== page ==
Observational Study
Copyright ©The Author(s) 2015. Published by Baishideng Publishing Group Inc. All rights reserved.
World J Transplant. Dec 24, 2015; 5(4): 329-337
Published online Dec 24, 2015. doi: 10.5500/wjt.v5.i4.329
Excellent long term patient and renal allograft survival after ABO-incompatible kidney transplantation: Experience of one center
Christina Melexopoulou, Smaragdi Marinaki, George Liapis, Chrysanthi Skalioti, Maria Gavalaki, George Zavos, John N Boletis
Christina Melexopoulou, Smaragdi Marinaki, Chrysanthi Skalioti, John N Boletis, Nephrology Department and Renal Transplantation Unit, Laiko Hospital, 11527 Athens, Greece
George Liapis, 1st Department of Pathology Medical School, National and Kapodistrian University of Athens, 11527 Athens, Greece
Maria Gavalaki, Blood Transfusion Center-National Reference Center for Congenital Haemorrhagic Disorders, Laiko Hospital, 11527 Athens, Greece
George Zavos, Renal Transplantation Unit, Laiko Hospital, 11527 Athens, Greece
Author contributions: Melexopoulou C collected and analyzed the data and wrote the following sections: “Materials and Methods” and “Results”; Marinaki S analyzed and evaluated the data and wrote the following sections: “Introduction” and “Discussion”; Liapis G evaluated the histopathologic findings and wrote the following sections: “Biopsies” and “Histopathologic evaluation - Acute rejections”; Skalioti C contributed to the collection of data; she also wrote the “Abstract” and contributed to the writing of the following sections: “Materials and Methods” and “Results”; Gavalaki M analyzed the blood samples; Zavos G contributed to the final revision of the paper; Boletis JN established the ABO-incompatible program in Greece and continues to be the supervisor of the program, he also did the final revision of the paper.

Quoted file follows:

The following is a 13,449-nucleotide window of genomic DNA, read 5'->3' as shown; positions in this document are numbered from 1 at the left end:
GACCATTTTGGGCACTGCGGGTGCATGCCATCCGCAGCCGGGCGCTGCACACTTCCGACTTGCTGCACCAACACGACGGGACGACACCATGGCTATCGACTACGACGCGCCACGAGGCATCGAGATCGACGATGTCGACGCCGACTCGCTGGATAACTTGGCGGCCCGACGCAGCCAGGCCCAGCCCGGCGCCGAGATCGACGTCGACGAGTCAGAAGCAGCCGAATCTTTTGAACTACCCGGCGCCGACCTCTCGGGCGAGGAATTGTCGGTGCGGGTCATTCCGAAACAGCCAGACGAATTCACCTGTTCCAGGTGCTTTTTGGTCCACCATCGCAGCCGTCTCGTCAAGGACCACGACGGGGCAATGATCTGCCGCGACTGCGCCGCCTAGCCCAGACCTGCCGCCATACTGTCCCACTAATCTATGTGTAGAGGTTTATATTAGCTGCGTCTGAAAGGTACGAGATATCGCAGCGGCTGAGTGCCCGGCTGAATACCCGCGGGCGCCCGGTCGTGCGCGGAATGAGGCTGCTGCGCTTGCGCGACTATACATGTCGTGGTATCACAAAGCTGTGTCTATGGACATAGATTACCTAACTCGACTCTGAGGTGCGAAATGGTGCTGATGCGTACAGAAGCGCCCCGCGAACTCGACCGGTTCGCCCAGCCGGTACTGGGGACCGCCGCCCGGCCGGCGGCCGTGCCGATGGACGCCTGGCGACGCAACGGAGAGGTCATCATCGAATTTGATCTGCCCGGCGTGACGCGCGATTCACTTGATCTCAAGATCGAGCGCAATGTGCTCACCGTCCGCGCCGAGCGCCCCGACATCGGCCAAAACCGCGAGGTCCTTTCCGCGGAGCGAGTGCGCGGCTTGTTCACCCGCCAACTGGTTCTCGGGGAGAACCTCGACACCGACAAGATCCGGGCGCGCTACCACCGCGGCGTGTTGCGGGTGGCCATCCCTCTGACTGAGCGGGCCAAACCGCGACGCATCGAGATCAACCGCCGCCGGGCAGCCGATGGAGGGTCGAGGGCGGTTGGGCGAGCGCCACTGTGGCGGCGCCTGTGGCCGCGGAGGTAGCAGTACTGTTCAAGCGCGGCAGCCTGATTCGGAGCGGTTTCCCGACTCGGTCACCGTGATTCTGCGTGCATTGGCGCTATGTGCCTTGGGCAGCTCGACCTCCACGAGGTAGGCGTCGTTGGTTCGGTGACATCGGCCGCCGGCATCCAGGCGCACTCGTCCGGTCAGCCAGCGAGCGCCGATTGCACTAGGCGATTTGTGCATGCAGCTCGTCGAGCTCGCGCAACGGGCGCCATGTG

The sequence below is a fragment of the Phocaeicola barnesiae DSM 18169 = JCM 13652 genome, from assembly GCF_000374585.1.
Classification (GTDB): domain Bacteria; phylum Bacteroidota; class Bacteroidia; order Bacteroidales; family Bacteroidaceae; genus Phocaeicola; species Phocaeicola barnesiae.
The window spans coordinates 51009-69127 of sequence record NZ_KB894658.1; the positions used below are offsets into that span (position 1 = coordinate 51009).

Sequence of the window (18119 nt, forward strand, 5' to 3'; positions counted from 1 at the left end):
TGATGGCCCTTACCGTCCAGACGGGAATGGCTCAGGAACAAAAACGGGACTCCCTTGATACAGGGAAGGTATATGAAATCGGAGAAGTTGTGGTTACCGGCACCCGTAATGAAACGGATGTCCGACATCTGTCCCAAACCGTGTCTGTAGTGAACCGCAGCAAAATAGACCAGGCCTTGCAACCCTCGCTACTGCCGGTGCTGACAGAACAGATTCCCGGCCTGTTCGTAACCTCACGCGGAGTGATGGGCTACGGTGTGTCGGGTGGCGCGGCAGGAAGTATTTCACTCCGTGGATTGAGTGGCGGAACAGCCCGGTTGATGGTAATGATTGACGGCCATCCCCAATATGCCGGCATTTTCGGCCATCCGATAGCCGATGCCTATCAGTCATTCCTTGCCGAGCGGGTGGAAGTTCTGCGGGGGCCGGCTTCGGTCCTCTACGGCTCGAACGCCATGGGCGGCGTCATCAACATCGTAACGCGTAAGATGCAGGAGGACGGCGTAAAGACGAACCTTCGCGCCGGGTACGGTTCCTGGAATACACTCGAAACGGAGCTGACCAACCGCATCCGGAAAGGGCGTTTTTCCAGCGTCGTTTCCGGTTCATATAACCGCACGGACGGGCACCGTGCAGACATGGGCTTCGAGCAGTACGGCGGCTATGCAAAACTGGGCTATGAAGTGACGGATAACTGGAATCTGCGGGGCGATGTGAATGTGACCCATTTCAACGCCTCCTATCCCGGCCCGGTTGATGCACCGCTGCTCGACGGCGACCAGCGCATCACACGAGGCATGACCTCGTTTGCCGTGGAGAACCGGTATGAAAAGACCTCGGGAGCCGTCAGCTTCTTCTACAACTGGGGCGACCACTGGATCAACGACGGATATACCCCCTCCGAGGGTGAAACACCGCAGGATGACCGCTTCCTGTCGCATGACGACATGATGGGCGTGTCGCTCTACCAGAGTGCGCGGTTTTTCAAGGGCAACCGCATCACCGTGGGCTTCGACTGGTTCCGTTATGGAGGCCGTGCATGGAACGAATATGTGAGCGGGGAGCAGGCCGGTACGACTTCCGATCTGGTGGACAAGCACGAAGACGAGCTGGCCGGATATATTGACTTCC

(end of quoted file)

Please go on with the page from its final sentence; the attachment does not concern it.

Institutional review board statement: The scientific council of “Laiko” General Hospital of Athens was informed for the study.
Informed consent statement: All participants provided informed consent prior to enrollment in the study.
Conflict-of-interest statement: The authors declare that there is no conflict of interests regarding the publication of this paper.
Data sharing statement: No additional data are available.
Open-Access: This article is an open-access article which was selected by an in-house editor and fully peer-reviewed by external reviewers. It is distributed in accordance with the Creative Commons Attribution Non Commercial (CC BY-NC 4.0) license, which permits others to distribute, remix, adapt, build upon this work non-commercially, and license their derivative works on different terms, provided the original work is properly cited and the use is non-commercial. See: http://creativecommons.org/licenses/by-nc/4.0/
Correspondence to: Christina Melexopoulou, MD, Nephrology Department and Renal Transplantation Unit, Laiko Hospital, 17 Ag., Thoma Street, 11527 Athens, Greece. xmelexopoulou@yahoo.gr
Telephone: +30-210-7456351 Fax: +30-21-32061243
Received: August 9, 2015
Peer-review started: August 11, 2015
First decision: September 21, 2015
Revised: October 10, 2015
Accepted: November 23, 2015
Article in press: November 25, 2015
Published online: December 24, 2015